Method: We performed a longitudinal cohort study of HIV-infected adults on HAART. PD was characterized clinically and microbiologically. Immunological markers were collected within 4 months of PD measurement. Linear mixed-effects models jointly assessed cross-sectional and longitudinal associations between immune function and PD.
Result: Forty (40) subjects completed a median of 3 visits (range 2-6). Over an estimated 24 months, periodontal probing depth (PPD), clinical attachment level (CAL) and bleeding on probing (BOP) improved by 12.6% (p<0.001), 13.1% (p<0.001) and 15.7% (p<0.001) of teeth exceeding cut points, respectively; meanwhile, mean CD4+ T-cell count increased significantly (187.2 cell/µl; p<0.001) and mean HIV RNA decreased significantly (0.6 log10 copies/µl; p< 0.001). There was no evidence of a cross-sectional or longitudinal association between CD4+ T-cell count or HIV RNA and PPD, recession or BOP, however, there was a significant cross-sectional association between baseline CD4+ T-cell count and the baseline percentage of teeth with CAL ≥ 4 mm (p<0.01) after adjusting for age, smoking and Treponema denticola. Significant cross-sectional and longitudinal associations were found between Poryphromonas gingivalis (Pg) level and the percentage of teeth with PPD ≥ 5 mm after adjusting for age, smoking, and HIV RNA (p<0.01 for both associations).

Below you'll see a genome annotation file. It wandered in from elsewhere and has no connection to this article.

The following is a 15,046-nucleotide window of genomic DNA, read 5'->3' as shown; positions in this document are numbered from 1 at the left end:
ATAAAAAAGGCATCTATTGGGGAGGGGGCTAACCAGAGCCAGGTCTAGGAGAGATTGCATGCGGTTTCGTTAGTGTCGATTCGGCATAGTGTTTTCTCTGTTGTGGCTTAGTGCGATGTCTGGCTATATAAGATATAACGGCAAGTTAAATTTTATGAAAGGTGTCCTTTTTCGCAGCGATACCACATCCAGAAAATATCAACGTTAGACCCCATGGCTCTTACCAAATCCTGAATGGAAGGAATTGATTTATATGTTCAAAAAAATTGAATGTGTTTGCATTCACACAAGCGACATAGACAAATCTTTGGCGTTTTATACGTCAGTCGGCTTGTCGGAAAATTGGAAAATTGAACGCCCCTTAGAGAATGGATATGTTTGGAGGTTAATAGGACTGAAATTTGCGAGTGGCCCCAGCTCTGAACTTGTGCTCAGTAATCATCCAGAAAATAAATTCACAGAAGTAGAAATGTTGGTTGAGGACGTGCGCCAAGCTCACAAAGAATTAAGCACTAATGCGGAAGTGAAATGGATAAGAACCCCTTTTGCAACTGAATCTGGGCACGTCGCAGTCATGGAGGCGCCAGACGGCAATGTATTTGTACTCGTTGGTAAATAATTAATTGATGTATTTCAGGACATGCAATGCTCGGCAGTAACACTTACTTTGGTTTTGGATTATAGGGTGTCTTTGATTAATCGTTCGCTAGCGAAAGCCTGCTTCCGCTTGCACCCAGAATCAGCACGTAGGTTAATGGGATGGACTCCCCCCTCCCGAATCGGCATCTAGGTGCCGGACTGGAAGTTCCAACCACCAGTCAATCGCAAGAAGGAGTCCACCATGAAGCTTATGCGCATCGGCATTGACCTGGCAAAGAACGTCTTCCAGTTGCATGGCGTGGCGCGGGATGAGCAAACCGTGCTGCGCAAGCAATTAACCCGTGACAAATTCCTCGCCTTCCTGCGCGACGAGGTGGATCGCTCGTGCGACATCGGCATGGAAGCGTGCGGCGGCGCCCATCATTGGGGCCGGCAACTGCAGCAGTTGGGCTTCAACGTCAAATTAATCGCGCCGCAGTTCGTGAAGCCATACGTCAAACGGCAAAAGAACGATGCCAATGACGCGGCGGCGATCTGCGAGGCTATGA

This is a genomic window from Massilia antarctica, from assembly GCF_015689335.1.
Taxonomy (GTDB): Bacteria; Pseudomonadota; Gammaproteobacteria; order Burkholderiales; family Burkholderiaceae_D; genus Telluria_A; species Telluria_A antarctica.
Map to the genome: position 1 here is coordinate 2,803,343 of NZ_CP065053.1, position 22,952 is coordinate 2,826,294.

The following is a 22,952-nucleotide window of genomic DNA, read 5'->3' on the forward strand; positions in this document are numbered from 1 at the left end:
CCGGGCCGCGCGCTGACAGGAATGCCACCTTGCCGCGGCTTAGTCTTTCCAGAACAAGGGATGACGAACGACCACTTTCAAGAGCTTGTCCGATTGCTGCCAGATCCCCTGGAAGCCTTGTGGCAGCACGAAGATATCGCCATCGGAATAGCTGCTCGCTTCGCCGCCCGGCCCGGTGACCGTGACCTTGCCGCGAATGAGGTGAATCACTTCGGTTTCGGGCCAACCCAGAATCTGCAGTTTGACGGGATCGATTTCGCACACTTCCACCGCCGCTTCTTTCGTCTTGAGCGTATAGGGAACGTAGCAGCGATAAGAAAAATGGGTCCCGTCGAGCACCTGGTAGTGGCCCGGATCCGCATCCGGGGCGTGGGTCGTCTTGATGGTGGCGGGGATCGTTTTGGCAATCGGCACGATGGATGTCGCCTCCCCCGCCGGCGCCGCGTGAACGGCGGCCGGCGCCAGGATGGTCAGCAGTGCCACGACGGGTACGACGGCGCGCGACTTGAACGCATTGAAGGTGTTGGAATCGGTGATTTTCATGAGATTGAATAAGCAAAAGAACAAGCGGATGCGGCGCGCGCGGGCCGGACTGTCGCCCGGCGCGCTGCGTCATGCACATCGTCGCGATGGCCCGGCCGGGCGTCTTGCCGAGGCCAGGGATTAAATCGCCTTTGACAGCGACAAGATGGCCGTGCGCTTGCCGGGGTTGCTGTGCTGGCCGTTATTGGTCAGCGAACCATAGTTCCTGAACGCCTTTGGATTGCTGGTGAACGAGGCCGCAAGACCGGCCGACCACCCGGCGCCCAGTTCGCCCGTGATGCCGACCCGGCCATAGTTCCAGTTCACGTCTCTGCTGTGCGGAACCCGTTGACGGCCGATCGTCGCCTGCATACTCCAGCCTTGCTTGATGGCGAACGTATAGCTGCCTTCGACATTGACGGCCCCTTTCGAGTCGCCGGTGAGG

Conclusion: In a cohort of HIV-infected adults on HAART experiencing immune reconstitution, Pg level was significantly associated with clinical markers of PD. Traditional markers of immune function were not associated longitudinally with clinical markers of PD. Other markers of innate and/or adaptive immunity may link HIV to PD.
Keywords: Epidemiology, HIV infection, Immunology, Microbiology and Periodontal disease
See more of: Periodontal Research - Diagnosis / Epidemiology